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How To Tell If It’s Postpartum Depression Or Burnout

How many of you feel the urge to throw your alarm clock across the room and hide under the covers in the morning? How many of you experience frustration and exhaustion at work or in your private life? Are these symptoms of postpartum depression or do they rather point to burnout? Well, the answer is not as simple as we’d like it to be.

That’s because first of all, most mommies don’t think of burnout as a form of postpartum depression. After all, it’s just motherhood with all its challenges and obstacles and chores. Change the baby, feed the baby, bathe the baby, rock the baby to sleep, talk to the baby, clean the house, and so on. However, a new study suggests that postpartum depression and burnout are much more similar than they are not!

postpartum depression

Postpartum Depression = Burnout?

In a study that was published in the Journal of Clinical Psychology, almost 1,500 American public school teachers were surveyed during an academic year.

Out of the entire lot, the researchers managed to identify a set of teachers who were burned out. When they matched their burnout symptoms to a depression inventory they discovered something interesting. The researchers could see that 90% of burnout subjects were suffering from depression.

Furthermore, the burned-out teachers were 50% more likely to suffer from anxiety disorders. So what do these findings mean for you, ladies?

Firstly, it means that depression and burnout overlap, which means that the symptoms of postpartum depression and those of burnout overlap as well. Secondly, if you’re one of the mommies who try to lose weight and get rid of the extra baby fat, this is bad news.

When depression combines with anxiety and burnout your body is likely to go into a rebellious mode. It will try to save up on its fat and stop burning calories in order to ensure its survival. This means you won’t be able to make any progress with your weight loss plans until you manage to pull yourself out of the hole.

Burnout Can Happen Outside The Office As Well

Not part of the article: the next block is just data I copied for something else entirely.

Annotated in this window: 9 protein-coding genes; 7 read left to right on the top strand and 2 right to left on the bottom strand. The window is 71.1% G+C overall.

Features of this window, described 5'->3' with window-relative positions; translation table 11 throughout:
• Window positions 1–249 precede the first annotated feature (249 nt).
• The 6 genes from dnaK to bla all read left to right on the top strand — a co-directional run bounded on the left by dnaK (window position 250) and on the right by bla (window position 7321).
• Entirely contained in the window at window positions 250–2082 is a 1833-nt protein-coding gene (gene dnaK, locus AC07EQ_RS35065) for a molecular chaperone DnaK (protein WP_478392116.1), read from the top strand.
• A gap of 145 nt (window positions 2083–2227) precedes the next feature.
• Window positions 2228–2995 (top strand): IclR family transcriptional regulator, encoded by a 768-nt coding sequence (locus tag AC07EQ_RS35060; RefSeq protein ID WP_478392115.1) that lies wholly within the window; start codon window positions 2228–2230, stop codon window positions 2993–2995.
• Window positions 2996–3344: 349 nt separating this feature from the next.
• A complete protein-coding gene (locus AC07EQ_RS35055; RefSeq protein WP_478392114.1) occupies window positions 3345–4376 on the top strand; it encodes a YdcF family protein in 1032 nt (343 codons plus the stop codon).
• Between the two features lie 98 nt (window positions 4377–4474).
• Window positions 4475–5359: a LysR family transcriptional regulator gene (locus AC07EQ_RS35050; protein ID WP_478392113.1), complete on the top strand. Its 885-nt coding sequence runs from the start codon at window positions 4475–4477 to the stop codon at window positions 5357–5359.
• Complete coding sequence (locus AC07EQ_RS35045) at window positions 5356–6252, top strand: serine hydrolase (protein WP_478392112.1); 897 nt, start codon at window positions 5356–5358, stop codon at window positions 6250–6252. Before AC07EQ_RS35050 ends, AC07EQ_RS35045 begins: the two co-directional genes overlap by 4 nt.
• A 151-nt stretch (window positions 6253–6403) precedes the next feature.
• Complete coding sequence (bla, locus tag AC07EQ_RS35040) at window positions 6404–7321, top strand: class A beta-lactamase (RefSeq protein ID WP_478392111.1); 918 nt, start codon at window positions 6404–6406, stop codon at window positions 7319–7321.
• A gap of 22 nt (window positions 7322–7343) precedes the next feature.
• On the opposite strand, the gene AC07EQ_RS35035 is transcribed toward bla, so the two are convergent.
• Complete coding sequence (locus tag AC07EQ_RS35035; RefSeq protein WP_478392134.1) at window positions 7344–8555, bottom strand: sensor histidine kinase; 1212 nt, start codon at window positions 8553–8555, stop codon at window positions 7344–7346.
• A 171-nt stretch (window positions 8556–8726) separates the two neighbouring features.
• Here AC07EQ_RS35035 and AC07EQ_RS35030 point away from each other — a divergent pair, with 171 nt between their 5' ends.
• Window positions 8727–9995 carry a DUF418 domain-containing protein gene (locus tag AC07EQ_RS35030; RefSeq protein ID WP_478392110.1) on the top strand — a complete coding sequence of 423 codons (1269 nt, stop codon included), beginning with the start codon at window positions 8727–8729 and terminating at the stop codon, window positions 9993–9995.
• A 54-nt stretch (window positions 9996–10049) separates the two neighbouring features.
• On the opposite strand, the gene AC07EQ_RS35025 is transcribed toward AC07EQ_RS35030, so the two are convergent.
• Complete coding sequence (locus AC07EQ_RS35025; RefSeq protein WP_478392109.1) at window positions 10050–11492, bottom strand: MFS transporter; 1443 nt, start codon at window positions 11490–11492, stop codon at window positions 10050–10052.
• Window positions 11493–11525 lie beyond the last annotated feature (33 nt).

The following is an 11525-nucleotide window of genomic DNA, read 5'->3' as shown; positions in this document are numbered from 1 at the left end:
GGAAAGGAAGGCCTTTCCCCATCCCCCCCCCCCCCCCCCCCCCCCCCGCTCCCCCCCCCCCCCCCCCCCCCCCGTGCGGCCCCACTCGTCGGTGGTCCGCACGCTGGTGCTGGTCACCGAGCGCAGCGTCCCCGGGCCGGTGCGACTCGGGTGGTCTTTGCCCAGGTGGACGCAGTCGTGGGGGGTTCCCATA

Every mother out there who has to take care of her entire family will damn well know the symptoms of burnout – at least from time to time! People believe burnout is something that only happens to hard-working employees.

In reality, burnout can happen to anyone. The moment you take a break from all the energy-draining work or chores, something changes. You don’t feel better but you do remain in the same lethargic state.

Furthermore, while burnout and postpartum depression share a lot of symptoms, they are not identical.

You see, mommies who believe they suffer from burnout tend to disregard their symptoms. In the meantime, those who believe they suffer from postpartum depression are more likely to seek help from a therapist.

What Exactly Is The Definition Of Burnout?

Despite recent findings, there are still a lot of people out there who remain skeptical about these two afflictions. That’s because there are experts such as Berkeley University psychologist Christina Maslach, who claims that burnout is predictive of depression but not depression itself.

Maslach is also the person who created the standard test for burnout, titled the Maslach Burnout Inventory. Despite appraisal and success, the measure of burnout is still incomplete. That’s because burnout is defined solely as exhaustion, which only tells half the story.

Michael Leiter, Ph.D.,  a psychologist at Acadia University believes burnout to be a 3-part syndrome of exhaustion, cynicism, and inefficacy. He claims that exhaustion is a component of postpartum depression and any other kind of depression. However, it is not that big of a part to equate burnout to a mood disorder. While postpartum can take place in a case of extreme burnout, one can still be burned out without being diagnosed with depression.

Another reason why we should define postpartum depression and burnout as individual entities are due to the treatment approach. Indeed, the help one gets for depression is different from the help one would get for burnout – despite the fact that the conditions are treated similarly via cognitive-behavioral therapy.

How Do We Treat Them?

Basically, we treat them by taking either medication or therapy, or both.

The therapist’s job is to help the client identify their biggest issue with their job and/or private life and seek out a meaningful change by means of reframing.

Of course, besides identifying the issues and seeking out change, the most important thing in either the case of postpartum depression and burnout is to cultivate healthy relationships.

That means relationships in which you can communicate effectively and feel loved, accepted and supported.

So, if you believe you might be suffering from either or both these conditions, you should immediately seek professional help. The last thing you want is to become inefficient as a mommy for your sweet little baby. All you need to do is ask your physician for a referral or take the bull by the horns yourself and visit the website of the APA (American Psychological Association) and enter your zip code in order to find a specialist in your area.

To sum up, postpartum depression and burnout have a lot to do with chemical changes in the brain, but also with our environment and state of our relationships. Whether it’s a corporate decorum where there is a lot of animosity between the coworkers or simply a home with way too many things that need to be done, you must keep in mind that it is not your fault and that there are many ways to climb yourself out of this hole. Seek the help of a specialist.

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